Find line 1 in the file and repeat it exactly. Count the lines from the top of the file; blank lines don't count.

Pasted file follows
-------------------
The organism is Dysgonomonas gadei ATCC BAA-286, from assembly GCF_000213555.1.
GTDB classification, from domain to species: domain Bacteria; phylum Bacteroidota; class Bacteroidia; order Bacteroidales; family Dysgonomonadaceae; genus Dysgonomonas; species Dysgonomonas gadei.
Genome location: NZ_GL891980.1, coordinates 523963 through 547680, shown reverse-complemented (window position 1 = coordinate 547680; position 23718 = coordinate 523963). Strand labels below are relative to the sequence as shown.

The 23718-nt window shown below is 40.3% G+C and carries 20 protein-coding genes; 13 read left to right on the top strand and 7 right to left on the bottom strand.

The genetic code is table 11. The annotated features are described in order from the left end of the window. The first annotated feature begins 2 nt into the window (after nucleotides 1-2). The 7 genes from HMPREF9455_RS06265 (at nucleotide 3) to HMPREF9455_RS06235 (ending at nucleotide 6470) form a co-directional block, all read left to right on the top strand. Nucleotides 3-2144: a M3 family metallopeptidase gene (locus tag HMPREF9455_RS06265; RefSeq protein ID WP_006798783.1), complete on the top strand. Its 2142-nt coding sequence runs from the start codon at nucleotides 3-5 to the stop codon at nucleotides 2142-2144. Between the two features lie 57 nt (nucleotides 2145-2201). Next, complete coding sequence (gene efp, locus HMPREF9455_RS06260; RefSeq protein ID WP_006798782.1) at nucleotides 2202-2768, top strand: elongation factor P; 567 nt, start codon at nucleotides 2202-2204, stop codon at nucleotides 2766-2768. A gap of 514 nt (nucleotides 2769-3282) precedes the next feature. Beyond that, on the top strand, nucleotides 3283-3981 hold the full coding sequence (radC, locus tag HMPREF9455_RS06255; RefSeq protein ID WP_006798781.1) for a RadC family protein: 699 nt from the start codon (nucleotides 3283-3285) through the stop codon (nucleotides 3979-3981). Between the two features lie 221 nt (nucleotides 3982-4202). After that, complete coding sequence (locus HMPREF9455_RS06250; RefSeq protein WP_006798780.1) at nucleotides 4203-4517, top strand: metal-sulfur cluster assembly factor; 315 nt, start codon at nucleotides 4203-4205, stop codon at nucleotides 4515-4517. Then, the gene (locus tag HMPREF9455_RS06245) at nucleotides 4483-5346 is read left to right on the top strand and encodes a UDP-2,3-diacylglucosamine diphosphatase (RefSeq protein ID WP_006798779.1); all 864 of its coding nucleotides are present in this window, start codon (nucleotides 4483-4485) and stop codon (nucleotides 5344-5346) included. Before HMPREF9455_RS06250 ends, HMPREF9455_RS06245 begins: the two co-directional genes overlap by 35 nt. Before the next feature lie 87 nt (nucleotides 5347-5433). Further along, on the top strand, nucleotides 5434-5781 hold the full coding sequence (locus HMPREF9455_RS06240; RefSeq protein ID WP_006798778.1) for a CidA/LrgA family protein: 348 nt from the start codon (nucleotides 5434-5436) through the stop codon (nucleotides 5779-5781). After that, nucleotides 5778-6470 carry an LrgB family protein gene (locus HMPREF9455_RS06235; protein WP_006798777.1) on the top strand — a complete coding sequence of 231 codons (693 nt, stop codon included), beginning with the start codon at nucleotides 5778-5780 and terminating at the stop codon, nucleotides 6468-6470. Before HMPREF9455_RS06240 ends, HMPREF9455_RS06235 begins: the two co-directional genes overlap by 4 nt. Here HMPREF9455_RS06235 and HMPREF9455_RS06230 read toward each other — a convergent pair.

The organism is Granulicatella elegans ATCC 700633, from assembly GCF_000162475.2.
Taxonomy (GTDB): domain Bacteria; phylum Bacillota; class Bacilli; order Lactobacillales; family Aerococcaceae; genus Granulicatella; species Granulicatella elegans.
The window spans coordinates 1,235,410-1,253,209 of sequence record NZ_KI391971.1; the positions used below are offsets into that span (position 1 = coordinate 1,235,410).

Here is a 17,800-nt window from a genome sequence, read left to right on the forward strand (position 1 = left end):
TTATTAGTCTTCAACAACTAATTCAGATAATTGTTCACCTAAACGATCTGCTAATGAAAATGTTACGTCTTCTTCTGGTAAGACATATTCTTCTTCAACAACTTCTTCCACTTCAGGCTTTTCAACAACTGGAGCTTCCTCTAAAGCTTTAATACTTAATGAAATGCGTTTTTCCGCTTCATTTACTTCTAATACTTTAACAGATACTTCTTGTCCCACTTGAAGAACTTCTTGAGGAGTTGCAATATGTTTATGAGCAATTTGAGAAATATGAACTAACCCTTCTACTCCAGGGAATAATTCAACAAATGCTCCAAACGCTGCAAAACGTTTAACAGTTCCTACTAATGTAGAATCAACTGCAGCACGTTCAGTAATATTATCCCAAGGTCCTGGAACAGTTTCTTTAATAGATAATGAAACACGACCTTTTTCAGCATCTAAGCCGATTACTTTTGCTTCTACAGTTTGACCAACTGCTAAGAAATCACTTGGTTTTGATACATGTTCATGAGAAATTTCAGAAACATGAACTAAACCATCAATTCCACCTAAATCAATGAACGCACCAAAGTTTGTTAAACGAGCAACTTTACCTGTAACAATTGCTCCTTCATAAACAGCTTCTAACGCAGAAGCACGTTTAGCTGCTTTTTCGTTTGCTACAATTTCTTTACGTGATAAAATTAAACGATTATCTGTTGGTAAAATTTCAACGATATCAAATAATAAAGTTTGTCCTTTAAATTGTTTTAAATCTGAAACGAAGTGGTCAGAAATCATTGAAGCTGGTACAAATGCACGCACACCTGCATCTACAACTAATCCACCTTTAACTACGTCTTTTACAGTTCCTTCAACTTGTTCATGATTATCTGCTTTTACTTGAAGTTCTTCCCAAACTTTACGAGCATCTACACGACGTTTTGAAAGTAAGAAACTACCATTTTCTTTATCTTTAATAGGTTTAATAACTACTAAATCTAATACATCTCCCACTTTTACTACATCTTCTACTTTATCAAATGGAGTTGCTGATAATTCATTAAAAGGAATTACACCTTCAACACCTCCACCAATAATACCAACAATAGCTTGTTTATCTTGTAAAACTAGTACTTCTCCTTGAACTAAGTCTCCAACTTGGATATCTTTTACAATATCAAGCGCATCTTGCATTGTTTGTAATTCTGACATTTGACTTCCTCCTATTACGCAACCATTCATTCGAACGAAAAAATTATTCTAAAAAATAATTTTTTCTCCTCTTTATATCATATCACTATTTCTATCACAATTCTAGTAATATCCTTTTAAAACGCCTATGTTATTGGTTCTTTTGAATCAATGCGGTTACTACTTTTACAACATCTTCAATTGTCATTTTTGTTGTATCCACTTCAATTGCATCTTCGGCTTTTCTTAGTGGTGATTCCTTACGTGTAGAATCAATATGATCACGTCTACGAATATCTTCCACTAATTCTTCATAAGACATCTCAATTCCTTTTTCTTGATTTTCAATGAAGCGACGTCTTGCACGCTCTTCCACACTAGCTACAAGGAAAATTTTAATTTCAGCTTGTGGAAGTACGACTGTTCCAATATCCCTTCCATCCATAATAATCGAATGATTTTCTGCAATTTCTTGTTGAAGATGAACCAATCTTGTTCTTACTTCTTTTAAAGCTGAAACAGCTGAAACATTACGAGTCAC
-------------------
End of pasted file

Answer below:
The organism is Dysgonomonas gadei ATCC BAA-286, from assembly GCF_000213555.1.